This blog is about my parents and my caregiving role for two people with dementia. It was established that my mom has dementia, not Alzheimer's, although she is on Alzheimer's meds. She was born two months premature in a log cabin during the Great Depression, fed milk straight from a cow right at birth (has kidney failure likely caused by diuretics for hypertension but I wonder if the milk at such a young age harmed them), and has had encephalitis, congestive heart failure (CHF) and COPD. The last two are the biggest culprits.
My dad has vascular dementia from multiple tiny strokes over time. I am sharing their story to give people more impetus to take care of themselves. It is extremely important to exercise and eat properly. The effects of good diet and fitness are far reaching!
My parents are very sweet but extremely uncooperative. They are in denial and lack insight into their situation. So, everything that my daughter and I suggest is always a "No."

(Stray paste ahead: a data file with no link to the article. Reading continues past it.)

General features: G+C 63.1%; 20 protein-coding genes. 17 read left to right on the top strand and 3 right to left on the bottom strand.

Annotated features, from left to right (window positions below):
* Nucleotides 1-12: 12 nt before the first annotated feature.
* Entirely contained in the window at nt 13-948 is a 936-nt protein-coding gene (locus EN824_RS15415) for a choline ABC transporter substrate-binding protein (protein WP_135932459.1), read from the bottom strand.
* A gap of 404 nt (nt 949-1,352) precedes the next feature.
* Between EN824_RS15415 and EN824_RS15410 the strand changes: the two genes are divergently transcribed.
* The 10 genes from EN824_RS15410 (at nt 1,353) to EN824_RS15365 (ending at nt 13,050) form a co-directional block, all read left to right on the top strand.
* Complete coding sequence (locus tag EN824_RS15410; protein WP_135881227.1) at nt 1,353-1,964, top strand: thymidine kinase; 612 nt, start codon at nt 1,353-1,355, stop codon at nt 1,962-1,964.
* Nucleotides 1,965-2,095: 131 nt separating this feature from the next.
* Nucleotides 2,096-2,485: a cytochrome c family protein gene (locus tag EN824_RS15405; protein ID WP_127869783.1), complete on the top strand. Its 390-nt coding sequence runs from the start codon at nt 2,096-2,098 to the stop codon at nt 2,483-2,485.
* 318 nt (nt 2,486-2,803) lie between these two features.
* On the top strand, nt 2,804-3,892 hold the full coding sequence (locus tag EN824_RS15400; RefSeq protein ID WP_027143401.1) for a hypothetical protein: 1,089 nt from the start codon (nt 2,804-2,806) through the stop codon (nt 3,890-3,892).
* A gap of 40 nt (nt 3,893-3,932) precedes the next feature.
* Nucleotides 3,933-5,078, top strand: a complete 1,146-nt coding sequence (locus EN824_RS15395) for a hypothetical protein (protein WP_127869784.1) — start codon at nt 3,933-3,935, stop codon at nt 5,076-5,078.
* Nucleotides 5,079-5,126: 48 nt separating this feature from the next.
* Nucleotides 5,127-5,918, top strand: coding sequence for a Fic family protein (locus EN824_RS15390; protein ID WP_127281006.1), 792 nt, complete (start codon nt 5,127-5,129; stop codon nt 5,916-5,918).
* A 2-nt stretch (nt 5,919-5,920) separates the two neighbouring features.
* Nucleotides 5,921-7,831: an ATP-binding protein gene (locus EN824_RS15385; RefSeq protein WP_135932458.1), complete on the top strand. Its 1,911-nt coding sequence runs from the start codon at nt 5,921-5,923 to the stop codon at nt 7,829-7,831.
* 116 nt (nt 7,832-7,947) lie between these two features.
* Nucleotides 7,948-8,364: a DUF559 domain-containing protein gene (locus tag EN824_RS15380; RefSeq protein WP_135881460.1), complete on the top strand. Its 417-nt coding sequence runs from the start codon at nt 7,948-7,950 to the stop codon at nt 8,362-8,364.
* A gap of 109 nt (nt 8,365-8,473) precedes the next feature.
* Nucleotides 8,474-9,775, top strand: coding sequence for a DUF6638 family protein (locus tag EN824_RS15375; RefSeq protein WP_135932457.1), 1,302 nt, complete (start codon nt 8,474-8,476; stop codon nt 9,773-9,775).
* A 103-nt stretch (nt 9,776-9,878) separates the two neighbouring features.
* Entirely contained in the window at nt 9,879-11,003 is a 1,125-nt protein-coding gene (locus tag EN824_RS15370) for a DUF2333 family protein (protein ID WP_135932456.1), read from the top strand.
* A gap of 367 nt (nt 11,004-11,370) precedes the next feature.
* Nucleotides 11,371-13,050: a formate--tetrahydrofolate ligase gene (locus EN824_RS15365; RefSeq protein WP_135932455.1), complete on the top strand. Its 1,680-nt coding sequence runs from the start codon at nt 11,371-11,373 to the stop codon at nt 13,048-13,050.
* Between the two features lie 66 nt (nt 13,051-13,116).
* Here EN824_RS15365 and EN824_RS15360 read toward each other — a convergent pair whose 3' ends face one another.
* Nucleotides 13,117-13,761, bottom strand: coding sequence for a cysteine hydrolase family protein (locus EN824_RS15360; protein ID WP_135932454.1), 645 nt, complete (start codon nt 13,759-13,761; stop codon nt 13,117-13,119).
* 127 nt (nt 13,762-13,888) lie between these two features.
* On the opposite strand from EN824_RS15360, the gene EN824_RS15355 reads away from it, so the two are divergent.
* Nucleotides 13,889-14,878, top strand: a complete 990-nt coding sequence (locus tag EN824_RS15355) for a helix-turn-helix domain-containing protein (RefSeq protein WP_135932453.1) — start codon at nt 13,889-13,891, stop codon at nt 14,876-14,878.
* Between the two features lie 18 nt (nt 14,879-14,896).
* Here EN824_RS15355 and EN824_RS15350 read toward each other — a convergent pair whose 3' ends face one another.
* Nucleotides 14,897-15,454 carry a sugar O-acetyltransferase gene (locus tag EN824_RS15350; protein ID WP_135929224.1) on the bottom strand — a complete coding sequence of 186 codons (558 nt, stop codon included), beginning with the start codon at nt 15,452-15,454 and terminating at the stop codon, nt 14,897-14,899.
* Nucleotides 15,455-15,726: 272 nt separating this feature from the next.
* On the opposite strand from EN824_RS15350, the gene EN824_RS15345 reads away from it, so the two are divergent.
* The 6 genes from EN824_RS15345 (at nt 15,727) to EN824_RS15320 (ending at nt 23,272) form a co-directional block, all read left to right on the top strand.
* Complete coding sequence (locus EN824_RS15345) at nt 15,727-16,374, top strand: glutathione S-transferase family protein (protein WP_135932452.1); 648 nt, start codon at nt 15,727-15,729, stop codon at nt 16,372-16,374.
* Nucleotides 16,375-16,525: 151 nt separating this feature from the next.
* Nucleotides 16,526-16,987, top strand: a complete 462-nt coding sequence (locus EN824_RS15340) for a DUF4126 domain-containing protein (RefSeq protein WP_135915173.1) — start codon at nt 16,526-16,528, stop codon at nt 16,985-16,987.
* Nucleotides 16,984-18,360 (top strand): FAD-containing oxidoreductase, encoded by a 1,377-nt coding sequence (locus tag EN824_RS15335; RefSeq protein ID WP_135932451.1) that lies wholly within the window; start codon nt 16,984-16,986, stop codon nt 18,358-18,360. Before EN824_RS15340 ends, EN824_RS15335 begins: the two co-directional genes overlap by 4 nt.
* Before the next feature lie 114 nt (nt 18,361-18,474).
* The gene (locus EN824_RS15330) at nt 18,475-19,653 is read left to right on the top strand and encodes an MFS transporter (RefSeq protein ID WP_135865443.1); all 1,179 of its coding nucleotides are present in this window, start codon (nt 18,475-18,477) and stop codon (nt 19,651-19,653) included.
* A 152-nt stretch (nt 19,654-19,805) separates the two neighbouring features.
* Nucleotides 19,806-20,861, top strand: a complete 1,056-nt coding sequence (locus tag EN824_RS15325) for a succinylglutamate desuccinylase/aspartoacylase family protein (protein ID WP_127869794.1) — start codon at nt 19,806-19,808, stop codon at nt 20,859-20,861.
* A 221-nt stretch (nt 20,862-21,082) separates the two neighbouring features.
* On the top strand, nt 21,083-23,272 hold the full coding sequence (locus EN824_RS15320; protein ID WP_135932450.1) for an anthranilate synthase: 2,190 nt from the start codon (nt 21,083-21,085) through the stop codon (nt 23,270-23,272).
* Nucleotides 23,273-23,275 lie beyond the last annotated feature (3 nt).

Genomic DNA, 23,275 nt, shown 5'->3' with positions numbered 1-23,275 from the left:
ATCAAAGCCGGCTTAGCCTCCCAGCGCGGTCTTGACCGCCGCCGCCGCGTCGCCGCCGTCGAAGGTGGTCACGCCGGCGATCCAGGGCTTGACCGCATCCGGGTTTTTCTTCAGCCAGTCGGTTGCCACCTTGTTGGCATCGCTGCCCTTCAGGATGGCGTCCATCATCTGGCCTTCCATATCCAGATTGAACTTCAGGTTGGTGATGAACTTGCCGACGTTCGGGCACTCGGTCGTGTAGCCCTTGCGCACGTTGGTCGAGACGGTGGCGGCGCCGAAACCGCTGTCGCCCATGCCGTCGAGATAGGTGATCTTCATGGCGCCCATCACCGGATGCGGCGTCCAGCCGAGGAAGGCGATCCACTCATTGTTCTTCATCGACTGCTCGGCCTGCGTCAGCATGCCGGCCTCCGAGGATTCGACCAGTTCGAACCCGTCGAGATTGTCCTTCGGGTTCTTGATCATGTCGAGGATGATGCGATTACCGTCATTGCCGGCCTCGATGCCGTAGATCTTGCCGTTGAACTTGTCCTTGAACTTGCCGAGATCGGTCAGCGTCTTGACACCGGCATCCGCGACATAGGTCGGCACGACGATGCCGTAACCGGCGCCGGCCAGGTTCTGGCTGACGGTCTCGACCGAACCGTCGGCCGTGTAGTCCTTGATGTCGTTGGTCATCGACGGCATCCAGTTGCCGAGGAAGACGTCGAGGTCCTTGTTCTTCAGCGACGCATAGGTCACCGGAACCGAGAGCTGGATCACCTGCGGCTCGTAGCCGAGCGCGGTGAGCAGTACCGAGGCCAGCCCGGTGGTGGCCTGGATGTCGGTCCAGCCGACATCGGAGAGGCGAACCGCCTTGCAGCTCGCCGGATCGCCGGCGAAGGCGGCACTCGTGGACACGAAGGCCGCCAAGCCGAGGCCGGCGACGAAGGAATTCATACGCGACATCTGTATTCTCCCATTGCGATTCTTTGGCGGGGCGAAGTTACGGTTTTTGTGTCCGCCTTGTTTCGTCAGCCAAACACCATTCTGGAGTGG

Driving. My mom is almost completely blind from macular degeneration. She knows she is not supposed to drive. She has said she won't. Yet, over Labor Day she took her older sister on a joy ride through town at 9:00 in the morning. Dad was in bed, so they slipped out. When I talked to her about it after my aunt went home, she said, "Oh, it was fine! It was night, and all the lights were on." I said, "Mom, it was broad daylight, a sunny day at 9:00 in the morning!" She looked rather puzzled and disturbed to hear that and promised she would never drive again.